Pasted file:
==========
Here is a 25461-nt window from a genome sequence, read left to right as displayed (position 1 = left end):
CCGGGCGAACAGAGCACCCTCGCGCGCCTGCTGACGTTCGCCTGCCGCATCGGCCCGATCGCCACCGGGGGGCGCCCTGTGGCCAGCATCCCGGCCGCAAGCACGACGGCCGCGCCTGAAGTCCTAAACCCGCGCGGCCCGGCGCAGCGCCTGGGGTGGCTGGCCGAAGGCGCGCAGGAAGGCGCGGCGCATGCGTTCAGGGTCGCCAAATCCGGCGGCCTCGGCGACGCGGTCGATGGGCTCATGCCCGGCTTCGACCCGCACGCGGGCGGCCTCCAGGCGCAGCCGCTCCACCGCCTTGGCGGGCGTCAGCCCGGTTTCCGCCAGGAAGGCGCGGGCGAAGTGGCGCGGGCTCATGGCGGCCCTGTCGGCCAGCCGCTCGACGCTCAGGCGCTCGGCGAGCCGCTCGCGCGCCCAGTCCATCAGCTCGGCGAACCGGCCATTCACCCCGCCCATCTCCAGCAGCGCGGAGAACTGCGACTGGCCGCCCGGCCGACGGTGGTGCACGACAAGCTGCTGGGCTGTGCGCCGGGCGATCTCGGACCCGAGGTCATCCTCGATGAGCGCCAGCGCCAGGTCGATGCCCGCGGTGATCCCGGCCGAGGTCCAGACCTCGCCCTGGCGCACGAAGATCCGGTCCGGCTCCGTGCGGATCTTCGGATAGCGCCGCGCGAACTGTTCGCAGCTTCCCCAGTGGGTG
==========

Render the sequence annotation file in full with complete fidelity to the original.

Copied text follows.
Here is a 25461-nt window from a genome sequence, read left to right as displayed (position 1 = left end):
CCGGGCGAACAGAGCACCCTCGCGCGCCTGCTGACGTTCGCCTGCCGCATCGGCCCGATCGCCACCGGGGGGCGCCCTGTGGCCAGCATCCCGGCCGCAAGCACGACGGCCGCGCCTGAAGTCCTAAACCCGCGCGGCCCGGCGCAGCGCCTGGGGTGGCTGGCCGAAGGCGCGCAGGAAGGCGCGGCGCATGCGTTCAGGGTCGCCAAATCCGGCGGCCTCGGCGACGCGGTCGATGGGCTCATGCCCGGCTTCGACCCGCACGCGGGCGGCCTCCAGGCGCAGCCGCTCCACCGCCTTGGCGGGCGTCAGCCCGGTTTCCGCCAGGAAGGCGCGGGCGAAGTGGCGCGGGCTCATGGCGGCCCTGTCGGCCAGCCGCTCGACGCTCAGGCGCTCGGCGAGCCGCTCGCGCGCCCAGTCCATCAGCTCGGCGAACCGGCCATTCACCCCGCCCATCTCCAGCAGCGCGGAGAACTGCGACTGGCCGCCCGGCCGACGGTGGTGCACGACAAGCTGCTGGGCTGTGCGCCGGGCGATCTCGGACCCGAGGTCATCCTCGATGAGCGCCAGCGCCAGGTCGATGCCCGCGGTGATCCCGGCCGAGGTCCAGACCTCGCCCTGGCGCACGAAGATCCGGTCCGGCTCCGTGCGGATCTTCGGATAGCGCCGCGCGAACTGTTCGCAGCTTCCCCAGTGGGTG